This article first appeared in the ColoradoBoulevard.net January 2021 print edition.
Little is known about the potential long-term health effects of low concentrations of so-called “forever chemicals” in the tap water drunk by many San Gabriel Valley residents.
By William J. Kelly
Fluorinated compounds, commonly known as PFAS, have been found in water samples in Monterey Park, Duarte, El Monte, Glendora, Rosemead, and LaVerne, according to the Environmental Working Group. One PFAS compound, known as PFHxA, also has been found routinely in imported water the Metropolitan Water District (“Met”) supplies to Southern California cities, acknowledges Rebecca Kimitch, Met spokesperson.
Pasadena Water & Power monitors water for PFAS, said spokesperson Margie Otto, but so far has found its water is free of the compounds. South Pasadena water monitoring data show its tap water contains PFHxA. Both cities rely on well water, but they also import water from Met.
As more cities systematically test for PFAS, said Environmental Working Group Senior Scientist David Andrews, more will find them in their tap water. “A number of systems in the valley have detected PFAS, and it is likely that many have some level of contamination,” he said.
PFAS Sources and Health Effects
PFAS are ubiquitous, don’t break down, and are highly mobile once they get into the water. These chemicals have been used since the 1950s in a growing variety of products, such as non-stick cookware, stain resistant carpet, paint, personal care products, fast food packing, and fire retardants.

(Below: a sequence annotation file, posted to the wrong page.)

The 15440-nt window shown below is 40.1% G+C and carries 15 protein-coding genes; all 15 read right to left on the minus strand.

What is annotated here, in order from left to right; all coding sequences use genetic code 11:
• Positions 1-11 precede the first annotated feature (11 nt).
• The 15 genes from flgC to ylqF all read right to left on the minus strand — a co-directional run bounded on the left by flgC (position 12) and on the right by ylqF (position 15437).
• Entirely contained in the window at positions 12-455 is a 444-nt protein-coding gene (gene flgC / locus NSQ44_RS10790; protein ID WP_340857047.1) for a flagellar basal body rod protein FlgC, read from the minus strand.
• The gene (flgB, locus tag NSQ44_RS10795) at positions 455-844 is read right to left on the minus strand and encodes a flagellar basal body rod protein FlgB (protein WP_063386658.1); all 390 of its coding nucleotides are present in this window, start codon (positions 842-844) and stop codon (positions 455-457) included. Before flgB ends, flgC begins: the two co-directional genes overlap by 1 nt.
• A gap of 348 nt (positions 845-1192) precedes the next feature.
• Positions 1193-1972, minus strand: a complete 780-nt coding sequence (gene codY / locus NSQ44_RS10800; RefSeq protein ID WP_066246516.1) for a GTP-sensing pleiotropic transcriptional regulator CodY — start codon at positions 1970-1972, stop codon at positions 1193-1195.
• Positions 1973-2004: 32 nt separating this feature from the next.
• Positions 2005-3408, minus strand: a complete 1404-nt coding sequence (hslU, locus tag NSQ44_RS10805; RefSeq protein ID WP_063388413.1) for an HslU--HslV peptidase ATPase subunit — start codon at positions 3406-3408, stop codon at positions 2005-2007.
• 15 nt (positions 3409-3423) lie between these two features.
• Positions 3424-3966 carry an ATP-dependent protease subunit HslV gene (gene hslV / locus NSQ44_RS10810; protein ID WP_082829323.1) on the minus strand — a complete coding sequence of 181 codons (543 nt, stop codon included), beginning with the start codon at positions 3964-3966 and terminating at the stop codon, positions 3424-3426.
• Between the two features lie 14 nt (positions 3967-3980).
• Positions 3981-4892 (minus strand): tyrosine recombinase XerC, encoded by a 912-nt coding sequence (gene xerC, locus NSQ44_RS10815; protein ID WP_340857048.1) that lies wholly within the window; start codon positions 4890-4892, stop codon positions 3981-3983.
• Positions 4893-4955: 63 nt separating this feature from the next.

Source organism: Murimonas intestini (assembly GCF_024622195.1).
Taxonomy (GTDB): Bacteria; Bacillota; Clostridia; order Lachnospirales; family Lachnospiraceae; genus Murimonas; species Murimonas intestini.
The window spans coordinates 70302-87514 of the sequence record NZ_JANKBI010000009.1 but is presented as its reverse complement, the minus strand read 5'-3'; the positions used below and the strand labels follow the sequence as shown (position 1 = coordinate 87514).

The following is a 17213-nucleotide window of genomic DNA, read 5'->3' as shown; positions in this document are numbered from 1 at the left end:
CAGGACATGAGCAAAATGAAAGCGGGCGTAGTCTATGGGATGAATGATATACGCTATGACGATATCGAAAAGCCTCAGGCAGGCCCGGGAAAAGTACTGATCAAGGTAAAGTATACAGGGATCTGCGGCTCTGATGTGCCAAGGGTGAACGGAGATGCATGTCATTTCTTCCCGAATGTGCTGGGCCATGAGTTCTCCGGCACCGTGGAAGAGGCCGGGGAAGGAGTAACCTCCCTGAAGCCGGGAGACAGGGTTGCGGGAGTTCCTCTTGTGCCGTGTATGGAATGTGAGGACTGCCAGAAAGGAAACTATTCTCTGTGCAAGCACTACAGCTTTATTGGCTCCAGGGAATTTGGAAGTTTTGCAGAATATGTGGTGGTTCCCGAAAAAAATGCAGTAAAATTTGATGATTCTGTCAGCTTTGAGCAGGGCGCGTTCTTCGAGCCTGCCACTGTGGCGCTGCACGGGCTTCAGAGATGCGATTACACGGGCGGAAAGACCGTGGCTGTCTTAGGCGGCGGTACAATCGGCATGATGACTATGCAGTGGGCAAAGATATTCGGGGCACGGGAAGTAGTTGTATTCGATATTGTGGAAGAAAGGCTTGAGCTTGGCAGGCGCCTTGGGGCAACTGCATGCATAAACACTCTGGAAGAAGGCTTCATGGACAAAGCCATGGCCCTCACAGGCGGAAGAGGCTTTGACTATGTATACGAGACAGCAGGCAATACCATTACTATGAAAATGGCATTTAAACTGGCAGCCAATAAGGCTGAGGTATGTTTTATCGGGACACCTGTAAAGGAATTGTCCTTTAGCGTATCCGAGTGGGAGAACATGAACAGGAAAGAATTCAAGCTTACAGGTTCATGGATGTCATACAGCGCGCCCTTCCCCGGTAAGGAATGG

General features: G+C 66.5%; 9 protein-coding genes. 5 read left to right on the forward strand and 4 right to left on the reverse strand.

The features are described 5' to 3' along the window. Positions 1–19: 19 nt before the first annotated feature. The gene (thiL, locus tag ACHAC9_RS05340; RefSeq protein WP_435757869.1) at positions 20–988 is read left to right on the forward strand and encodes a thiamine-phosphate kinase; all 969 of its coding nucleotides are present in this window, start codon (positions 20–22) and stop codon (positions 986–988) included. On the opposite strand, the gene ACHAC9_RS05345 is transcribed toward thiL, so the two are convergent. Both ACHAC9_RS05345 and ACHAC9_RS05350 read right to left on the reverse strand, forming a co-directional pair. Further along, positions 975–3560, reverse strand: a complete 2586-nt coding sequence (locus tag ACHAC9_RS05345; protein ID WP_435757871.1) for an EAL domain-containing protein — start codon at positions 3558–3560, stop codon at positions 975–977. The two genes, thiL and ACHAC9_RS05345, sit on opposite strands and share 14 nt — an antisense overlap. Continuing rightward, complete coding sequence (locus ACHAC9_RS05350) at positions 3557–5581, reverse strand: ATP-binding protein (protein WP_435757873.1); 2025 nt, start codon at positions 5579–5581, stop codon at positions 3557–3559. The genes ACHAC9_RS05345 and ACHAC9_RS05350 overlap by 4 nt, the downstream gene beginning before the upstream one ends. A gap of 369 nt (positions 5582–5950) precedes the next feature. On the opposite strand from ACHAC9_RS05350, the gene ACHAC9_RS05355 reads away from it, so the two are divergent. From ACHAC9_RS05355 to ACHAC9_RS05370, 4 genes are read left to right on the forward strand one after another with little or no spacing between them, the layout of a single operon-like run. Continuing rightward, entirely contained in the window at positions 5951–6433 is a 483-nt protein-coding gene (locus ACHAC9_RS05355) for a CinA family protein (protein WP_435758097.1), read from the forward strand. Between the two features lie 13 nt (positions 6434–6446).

According to Met, scientific studies show high concentrations of the bio accumulative compounds are associated with a variety of health effects, from decreased fertility and high cholesterol, to thyroid and liver disease and reduced response to vaccines. There’s also concern about carcinogenicity. However, little is known about how regular ingestion of the chemicals at the low parts per trillion levels found in drinking water in San Gabriel Valley and around the world affect human health.
California and EPA Studies to Clarify Health Effects
It is expected that the State of California and the U.S. Environmental Protection Agency soon will answer questions about safe levels of “forever chemicals” in drinking water. In California, the Office of Environmental Health Hazard Assessment is conducting a scientific review of how the chemicals affect human health. The study is expected to provide the basis for new drinking water standards to assure public health and safety.
In Washington, the GOP Administration in its remaining days was aiming to weaken a recent EPA study to head off any federal drinking water standards for PFAS, according to the Environmental Working Group. With Joe Biden becoming President, Trump’s last-ditch effort unlikely affected that EPA study.
> This article appeared in the ColoradoBoulevard.net January 2021 print edition.
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